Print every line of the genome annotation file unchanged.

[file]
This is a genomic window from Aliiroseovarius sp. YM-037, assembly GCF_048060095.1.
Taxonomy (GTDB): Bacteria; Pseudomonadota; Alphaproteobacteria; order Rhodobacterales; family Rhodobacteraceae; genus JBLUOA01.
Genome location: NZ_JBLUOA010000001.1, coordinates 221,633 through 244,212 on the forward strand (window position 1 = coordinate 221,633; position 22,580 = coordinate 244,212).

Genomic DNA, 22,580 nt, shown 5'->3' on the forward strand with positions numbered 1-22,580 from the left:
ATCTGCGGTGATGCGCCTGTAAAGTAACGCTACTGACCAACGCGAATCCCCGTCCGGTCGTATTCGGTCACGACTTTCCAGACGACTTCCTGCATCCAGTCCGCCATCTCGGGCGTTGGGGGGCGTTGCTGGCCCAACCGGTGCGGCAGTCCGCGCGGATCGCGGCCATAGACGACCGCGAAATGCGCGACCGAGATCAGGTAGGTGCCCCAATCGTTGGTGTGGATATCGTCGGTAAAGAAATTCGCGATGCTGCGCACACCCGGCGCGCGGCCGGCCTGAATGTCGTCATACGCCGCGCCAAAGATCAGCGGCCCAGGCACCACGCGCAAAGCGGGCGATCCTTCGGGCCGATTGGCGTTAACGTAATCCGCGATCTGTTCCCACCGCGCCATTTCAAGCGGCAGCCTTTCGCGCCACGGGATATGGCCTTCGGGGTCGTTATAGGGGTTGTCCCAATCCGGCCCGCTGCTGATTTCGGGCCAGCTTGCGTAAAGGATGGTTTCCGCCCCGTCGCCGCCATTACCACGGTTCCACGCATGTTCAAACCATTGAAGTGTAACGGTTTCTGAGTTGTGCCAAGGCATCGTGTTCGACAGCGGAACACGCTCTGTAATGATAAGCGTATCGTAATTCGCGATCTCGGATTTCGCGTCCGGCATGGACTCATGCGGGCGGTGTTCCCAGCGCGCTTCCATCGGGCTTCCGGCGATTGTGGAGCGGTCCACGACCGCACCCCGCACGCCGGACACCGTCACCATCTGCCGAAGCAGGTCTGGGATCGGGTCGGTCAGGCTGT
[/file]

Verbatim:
This is a genomic window from Aliiroseovarius sp. YM-037, assembly GCF_048060095.1.
Taxonomy (GTDB): Bacteria; Pseudomonadota; Alphaproteobacteria; order Rhodobacterales; family Rhodobacteraceae; genus JBLUOA01.
Genome location: NZ_JBLUOA010000001.1, coordinates 221,633 through 244,212 on the forward strand (window position 1 = coordinate 221,633; position 22,580 = coordinate 244,212).

Genomic DNA, 22,580 nt, shown 5'->3' on the forward strand with positions numbered 1-22,580 from the left:
ATCTGCGGTGATGCGCCTGTAAAGTAACGCTACTGACCAACGCGAATCCCCGTCCGGTCGTATTCGGTCACGACTTTCCAGACGACTTCCTGCATCCAGTCCGCCATCTCGGGCGTTGGGGGGCGTTGCTGGCCCAACCGGTGCGGCAGTCCGCGCGGATCGCGGCCATAGACGACCGCGAAATGCGCGACCGAGATCAGGTAGGTGCCCCAATCGTTGGTGTGGATATCGTCGGTAAAGAAATTCGCGATGCTGCGCACACCCGGCGCGCGGCCGGCCTGAATGTCGTCATACGCCGCGCCAAAGATCAGCGGCCCAGGCACCACGCGCAAAGCGGGCGATCCTTCGGGCCGATTGGCGTTAACGTAATCCGCGATCTGTTCCCACCGCGCCATTTCAAGCGGCAGCCTTTCGCGCCACGGGATATGGCCTTCGGGGTCGTTATAGGGGTTGTCCCAATCCGGCCCGCTGCTGATTTCGGGCCAGCTTGCGTAAAGGATGGTTTCCGCCCCGTCGCCGCCATTACCACGGTTCCACGCATGTTCAAACCATTGAAGTGTAACGGTTTCTGAGTTGTGCCAAGGCATCGTGTTCGACAGCGGAACACGCTCTGTAATGATAAGCGTATCGTAATTCGCGATCTCGGATTTCGCGTCCGGCATGGACTCATGCGGGCGGTGTTCCCAGCGCGCTTCCATCGGGCTTCCGGCGATTGTGGAGCGGTCCACGACCGCACCCCGCACGCCGGACACCGTCACCATCTGCCGAAGCAGGTCTGGGATCGGGTCGGTCAGGCTGT